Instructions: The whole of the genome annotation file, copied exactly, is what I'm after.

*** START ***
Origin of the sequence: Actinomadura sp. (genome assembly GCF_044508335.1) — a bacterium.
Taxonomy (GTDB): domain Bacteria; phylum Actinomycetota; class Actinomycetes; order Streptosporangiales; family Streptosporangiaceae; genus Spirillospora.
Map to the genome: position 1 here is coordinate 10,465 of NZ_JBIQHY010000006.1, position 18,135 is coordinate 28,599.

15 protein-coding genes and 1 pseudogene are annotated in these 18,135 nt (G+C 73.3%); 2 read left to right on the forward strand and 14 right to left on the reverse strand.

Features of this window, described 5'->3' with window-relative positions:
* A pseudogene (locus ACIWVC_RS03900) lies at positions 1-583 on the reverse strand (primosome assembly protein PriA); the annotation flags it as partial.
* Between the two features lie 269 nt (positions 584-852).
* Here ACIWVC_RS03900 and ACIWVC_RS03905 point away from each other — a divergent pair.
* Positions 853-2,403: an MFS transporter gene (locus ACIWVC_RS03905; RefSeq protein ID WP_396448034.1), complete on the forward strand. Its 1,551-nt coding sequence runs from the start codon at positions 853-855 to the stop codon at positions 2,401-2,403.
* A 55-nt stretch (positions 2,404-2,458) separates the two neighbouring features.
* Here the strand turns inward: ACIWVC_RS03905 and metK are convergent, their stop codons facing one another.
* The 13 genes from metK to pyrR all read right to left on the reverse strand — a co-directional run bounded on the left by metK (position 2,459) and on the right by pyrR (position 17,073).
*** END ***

Origin of the sequence: Actinomadura sp. (genome assembly GCF_044508335.1) — a bacterium.
Taxonomy (GTDB): domain Bacteria; phylum Actinomycetota; class Actinomycetes; order Streptosporangiales; family Streptosporangiaceae; genus Spirillospora.
Map to the genome: position 1 here is coordinate 10,465 of NZ_JBIQHY010000006.1, position 18,135 is coordinate 28,599.

15 protein-coding genes and 1 pseudogene are annotated in these 18,135 nt (G+C 73.3%); 2 read left to right on the forward strand and 14 right to left on the reverse strand.

Features of this window, described 5'->3' with window-relative positions:
* A pseudogene (locus ACIWVC_RS03900) lies at positions 1-583 on the reverse strand (primosome assembly protein PriA); the annotation flags it as partial.
* Between the two features lie 269 nt (positions 584-852).
* Here ACIWVC_RS03900 and ACIWVC_RS03905 point away from each other — a divergent pair.
* Positions 853-2,403: an MFS transporter gene (locus ACIWVC_RS03905; RefSeq protein ID WP_396448034.1), complete on the forward strand. Its 1,551-nt coding sequence runs from the start codon at positions 853-855 to the stop codon at positions 2,401-2,403.
* A 55-nt stretch (positions 2,404-2,458) separates the two neighbouring features.
* Here the strand turns inward: ACIWVC_RS03905 and metK are convergent, their stop codons facing one another.
* The 13 genes from metK to pyrR all read right to left on the reverse strand — a co-directional run bounded on the left by metK (position 2,459) and on the right by pyrR (position 17,073).